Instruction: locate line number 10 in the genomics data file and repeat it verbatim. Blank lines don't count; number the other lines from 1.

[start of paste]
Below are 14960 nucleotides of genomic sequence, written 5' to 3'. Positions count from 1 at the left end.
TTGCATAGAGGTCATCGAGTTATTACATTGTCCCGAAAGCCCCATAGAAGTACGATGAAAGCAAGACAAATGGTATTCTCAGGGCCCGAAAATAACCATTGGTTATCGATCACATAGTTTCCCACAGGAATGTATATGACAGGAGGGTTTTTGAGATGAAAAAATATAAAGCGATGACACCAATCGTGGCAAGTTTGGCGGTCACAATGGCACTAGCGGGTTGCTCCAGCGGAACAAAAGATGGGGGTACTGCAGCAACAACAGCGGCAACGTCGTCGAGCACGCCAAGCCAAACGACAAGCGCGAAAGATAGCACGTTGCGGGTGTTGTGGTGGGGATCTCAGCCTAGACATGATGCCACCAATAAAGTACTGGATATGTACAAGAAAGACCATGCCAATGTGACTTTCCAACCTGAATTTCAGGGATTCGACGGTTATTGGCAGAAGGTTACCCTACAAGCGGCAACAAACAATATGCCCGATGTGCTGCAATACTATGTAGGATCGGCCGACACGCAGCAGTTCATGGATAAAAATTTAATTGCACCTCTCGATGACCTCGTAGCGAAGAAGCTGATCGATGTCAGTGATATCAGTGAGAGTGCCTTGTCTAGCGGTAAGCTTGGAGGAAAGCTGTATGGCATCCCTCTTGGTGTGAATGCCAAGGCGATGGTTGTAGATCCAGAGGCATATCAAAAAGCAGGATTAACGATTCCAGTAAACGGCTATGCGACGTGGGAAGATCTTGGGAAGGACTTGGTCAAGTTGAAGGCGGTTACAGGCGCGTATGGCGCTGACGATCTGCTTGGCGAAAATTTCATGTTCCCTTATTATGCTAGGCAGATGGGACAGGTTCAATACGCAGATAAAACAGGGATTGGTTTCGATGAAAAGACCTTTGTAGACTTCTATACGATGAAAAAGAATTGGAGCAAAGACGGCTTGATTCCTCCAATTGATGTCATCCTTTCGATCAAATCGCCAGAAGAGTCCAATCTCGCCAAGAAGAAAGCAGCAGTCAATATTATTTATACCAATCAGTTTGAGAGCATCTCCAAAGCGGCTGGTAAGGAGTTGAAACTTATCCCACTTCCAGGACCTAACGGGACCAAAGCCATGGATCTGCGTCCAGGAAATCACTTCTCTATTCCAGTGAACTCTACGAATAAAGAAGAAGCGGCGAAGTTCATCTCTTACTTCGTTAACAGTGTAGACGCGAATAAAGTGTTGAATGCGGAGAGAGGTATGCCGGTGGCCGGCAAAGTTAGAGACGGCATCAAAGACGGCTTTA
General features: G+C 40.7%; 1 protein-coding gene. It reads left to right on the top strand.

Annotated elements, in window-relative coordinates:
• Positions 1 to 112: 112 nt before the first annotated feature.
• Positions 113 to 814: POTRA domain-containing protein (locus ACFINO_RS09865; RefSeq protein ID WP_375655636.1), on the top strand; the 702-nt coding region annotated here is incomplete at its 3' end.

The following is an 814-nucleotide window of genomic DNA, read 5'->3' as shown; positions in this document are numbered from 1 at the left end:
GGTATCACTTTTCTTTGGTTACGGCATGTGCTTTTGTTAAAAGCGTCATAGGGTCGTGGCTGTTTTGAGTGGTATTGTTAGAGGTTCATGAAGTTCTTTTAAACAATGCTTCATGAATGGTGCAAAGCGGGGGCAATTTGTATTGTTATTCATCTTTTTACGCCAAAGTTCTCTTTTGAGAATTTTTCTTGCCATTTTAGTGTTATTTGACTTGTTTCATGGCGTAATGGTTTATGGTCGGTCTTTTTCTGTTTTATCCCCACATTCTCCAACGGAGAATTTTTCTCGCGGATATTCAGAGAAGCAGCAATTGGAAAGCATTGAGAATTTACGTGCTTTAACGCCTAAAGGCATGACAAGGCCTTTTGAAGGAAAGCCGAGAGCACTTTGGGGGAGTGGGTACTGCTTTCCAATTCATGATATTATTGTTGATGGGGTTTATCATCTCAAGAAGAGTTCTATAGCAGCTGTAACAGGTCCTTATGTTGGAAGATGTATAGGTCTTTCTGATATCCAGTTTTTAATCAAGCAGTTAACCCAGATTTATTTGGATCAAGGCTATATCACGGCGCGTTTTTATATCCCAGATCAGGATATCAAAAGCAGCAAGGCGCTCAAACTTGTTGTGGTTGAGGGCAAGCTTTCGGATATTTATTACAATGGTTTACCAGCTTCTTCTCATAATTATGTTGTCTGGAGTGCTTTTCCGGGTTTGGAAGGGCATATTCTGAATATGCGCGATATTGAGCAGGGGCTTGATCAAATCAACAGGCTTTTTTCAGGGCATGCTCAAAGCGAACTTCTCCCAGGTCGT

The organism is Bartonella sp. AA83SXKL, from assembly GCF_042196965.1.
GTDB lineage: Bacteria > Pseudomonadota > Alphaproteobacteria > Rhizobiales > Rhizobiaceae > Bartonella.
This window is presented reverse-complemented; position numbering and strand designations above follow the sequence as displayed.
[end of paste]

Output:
GTDB lineage: Bacteria > Pseudomonadota > Alphaproteobacteria > Rhizobiales > Rhizobiaceae > Bartonella.